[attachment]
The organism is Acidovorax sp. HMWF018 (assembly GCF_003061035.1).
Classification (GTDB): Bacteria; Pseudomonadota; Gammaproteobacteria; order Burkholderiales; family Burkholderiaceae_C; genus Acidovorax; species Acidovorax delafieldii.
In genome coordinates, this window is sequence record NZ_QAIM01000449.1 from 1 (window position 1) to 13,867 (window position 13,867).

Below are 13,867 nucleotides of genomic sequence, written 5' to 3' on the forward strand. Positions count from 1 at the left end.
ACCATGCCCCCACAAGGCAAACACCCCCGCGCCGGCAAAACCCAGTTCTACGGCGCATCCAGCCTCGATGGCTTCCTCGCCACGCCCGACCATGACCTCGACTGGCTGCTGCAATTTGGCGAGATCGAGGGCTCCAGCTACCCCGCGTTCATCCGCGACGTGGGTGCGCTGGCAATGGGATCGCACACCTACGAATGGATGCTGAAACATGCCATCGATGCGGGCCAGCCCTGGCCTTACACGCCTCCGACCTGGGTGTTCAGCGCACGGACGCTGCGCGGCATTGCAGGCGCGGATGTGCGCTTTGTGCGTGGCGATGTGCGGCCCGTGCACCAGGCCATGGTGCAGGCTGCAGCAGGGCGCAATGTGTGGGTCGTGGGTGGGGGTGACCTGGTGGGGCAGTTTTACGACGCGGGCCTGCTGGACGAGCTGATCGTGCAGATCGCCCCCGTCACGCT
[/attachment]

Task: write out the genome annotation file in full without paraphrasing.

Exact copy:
The organism is Acidovorax sp. HMWF018 (assembly GCF_003061035.1).
Classification (GTDB): Bacteria; Pseudomonadota; Gammaproteobacteria; order Burkholderiales; family Burkholderiaceae_C; genus Acidovorax; species Acidovorax delafieldii.
In genome coordinates, this window is sequence record NZ_QAIM01000449.1 from 1 (window position 1) to 13,867 (window position 13,867).

Below are 13,867 nucleotides of genomic sequence, written 5' to 3' on the forward strand. Positions count from 1 at the left end.
ACCATGCCCCCACAAGGCAAACACCCCCGCGCCGGCAAAACCCAGTTCTACGGCGCATCCAGCCTCGATGGCTTCCTCGCCACGCCCGACCATGACCTCGACTGGCTGCTGCAATTTGGCGAGATCGAGGGCTCCAGCTACCCCGCGTTCATCCGCGACGTGGGTGCGCTGGCAATGGGATCGCACACCTACGAATGGATGCTGAAACATGCCATCGATGCGGGCCAGCCCTGGCCTTACACGCCTCCGACCTGGGTGTTCAGCGCACGGACGCTGCGCGGCATTGCAGGCGCGGATGTGCGCTTTGTGCGTGGCGATGTGCGGCCCGTGCACCAGGCCATGGTGCAGGCTGCAGCAGGGCGCAATGTGTGGGTCGTGGGTGGGGGTGACCTGGTGGGGCAGTTTTACGACGCGGGCCTGCTGGACGAGCTGATCGTGCAGATCGCCCCCGTCACGCT